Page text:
Russian police have arrested more than 2,000 anti-war protesters across the country, an independent monitor said, on the fourth day of President Vladimir Putin’s invasion of Ukraine, which took many Russians by surprise.
OVD-Info, which has been documenting the crackdown on the Russian opposition for years, said 2,114 protesters were arrested Sunday.
Turkey calls Russia’s invasion of Ukraine a “
That brought to 5,250 the number of protesters arrested since Putin launched the invasion in the early hours of Thursday, the monitor said.
In Moscow, riot police often outnumbered the protesters, some of whom carried handwritten signs with peace signs and anti-war slogans in Russian and Ukrainian. Some wore masks with the word “Enough” written on the front.
A journalist from the independent television station Dozhd was arrested during the protests after showing his accreditation to police and wearing a press vest.
Outside the upscale Gostiny Dvor department store in downtown St. Petersburg, hundreds of anti-war protesters gathered, hugging and chanting.
Many held signs that read “No to war,” “Russians go home” and “Peace to Ukraine.”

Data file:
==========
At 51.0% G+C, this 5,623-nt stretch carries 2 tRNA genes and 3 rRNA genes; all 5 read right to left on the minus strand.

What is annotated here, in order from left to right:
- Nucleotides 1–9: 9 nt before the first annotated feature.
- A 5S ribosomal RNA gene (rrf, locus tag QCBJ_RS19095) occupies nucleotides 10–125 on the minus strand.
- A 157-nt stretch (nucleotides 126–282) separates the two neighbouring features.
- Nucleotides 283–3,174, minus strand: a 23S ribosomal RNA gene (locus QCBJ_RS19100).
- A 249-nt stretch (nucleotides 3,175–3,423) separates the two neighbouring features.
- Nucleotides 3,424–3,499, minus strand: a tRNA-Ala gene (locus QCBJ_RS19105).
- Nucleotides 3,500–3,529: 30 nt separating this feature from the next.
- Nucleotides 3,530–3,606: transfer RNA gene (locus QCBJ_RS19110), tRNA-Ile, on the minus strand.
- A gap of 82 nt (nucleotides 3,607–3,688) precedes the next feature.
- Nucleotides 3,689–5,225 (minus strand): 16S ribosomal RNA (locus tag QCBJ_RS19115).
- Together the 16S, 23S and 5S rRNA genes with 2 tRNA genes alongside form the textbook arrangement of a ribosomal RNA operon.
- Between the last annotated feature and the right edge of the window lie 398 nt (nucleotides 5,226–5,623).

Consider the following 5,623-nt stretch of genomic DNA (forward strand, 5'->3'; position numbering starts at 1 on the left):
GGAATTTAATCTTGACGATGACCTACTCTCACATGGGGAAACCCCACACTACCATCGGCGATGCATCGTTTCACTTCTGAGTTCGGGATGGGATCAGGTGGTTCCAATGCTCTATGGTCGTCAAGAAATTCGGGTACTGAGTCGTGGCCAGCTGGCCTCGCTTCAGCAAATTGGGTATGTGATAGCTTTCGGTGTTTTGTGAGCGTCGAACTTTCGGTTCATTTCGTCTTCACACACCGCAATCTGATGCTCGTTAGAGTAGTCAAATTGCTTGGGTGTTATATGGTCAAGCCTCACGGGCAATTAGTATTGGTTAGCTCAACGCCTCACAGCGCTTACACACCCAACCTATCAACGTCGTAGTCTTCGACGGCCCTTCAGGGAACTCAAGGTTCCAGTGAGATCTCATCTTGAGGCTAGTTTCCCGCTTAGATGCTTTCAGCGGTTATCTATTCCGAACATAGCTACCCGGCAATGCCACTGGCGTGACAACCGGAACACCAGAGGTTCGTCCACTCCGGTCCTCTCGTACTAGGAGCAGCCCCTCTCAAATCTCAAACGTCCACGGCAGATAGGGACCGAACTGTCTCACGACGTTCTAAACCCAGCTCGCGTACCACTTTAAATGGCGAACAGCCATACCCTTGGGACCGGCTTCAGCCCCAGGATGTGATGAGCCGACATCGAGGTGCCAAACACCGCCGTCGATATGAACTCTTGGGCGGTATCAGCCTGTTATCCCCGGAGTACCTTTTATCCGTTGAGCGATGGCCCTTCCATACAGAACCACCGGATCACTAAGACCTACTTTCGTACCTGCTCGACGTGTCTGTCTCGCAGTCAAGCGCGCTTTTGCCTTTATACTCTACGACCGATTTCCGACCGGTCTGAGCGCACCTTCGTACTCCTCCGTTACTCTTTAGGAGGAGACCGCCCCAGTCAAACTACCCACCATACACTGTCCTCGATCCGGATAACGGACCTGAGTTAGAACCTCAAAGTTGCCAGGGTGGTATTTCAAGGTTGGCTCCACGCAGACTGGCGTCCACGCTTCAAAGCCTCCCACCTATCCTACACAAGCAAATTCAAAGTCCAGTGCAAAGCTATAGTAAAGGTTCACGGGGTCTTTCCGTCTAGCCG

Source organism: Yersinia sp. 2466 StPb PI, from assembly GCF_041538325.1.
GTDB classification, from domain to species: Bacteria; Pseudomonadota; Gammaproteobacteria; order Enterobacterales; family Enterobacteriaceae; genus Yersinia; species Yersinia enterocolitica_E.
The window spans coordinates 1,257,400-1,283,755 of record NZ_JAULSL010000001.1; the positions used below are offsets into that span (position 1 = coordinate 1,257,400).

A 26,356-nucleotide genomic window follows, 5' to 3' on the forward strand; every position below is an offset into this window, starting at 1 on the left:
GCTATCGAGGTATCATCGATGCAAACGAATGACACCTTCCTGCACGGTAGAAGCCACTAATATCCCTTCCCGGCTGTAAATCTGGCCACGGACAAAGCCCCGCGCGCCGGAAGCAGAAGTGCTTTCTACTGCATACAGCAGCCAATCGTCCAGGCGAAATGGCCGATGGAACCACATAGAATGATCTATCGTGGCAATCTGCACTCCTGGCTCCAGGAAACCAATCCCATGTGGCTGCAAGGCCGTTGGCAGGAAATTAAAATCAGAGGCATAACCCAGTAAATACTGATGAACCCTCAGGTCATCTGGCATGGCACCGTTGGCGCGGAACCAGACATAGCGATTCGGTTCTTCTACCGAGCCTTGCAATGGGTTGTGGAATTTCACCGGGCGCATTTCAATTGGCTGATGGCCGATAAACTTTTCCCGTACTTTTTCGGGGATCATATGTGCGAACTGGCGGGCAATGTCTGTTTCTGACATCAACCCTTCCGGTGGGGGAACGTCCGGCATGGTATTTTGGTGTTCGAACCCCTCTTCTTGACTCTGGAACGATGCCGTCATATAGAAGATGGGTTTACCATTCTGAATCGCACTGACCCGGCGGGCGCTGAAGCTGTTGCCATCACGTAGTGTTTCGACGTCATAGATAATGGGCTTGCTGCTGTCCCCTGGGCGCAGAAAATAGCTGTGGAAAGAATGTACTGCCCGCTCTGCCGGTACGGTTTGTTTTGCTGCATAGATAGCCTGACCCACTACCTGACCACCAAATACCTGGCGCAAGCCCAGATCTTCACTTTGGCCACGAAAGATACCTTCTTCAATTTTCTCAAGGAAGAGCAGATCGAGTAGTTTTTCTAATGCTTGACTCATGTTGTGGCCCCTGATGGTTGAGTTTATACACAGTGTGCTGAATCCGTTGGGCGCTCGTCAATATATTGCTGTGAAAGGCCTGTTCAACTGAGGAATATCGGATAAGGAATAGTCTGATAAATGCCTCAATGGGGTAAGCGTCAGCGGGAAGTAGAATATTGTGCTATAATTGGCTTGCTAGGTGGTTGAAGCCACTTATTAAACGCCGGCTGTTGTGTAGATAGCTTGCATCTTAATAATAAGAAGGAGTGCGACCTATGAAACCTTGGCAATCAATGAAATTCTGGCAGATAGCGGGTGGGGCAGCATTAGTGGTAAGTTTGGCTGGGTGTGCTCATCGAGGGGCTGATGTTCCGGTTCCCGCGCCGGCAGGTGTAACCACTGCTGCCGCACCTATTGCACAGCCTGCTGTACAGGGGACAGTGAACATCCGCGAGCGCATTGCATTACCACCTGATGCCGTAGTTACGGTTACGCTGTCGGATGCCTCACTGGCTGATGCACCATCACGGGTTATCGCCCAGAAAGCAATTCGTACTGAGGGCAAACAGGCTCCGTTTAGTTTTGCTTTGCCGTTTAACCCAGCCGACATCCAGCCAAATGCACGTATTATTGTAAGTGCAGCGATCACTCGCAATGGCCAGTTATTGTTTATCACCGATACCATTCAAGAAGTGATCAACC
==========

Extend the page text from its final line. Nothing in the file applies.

“It’s a pity that there are hundreds, even thousands of us, and not millions,” said 35-year-old engineer Vladimir Vilokhonov, who took part in the protest.
Another protester, Alyona Stepanova, 25, came to the demonstration with a packed bag in case “we were taken away.”
“We think it’s our duty to come here,” she said.
Riot police tried to muffle their anti-war cries by playing patriotic music.
“I am against the war. I was born in 1941 and I know what it means,” said Valeria Andreyeva, who was born the year Nazi Germany attacked the Soviet Union.
Sunday’s protests coincided with the seventh anniversary of the assassination of opposition politician Boris Nemtsov.
In Moscow, some of the arrests took place at a makeshift memorial just outside the Kremlin at the site where Nemtsov was shot, a Reuters witness said. “No to war!” shouted one of the protesters as he was led away by police.
Nemtsov was a prominent critic of Putin, Russia’s 2014 annexation of Crimea and Moscow’s support for pro-Russian separatists in Ukraine, which ultimately led to what Putin calls a “special operation” to protect two separatist regions, though his troops are fighting in wider Ukraine.
Ukraine’s Western allies have imposed unprecedented sanctions in response to Russia’s land, sea and air invasion.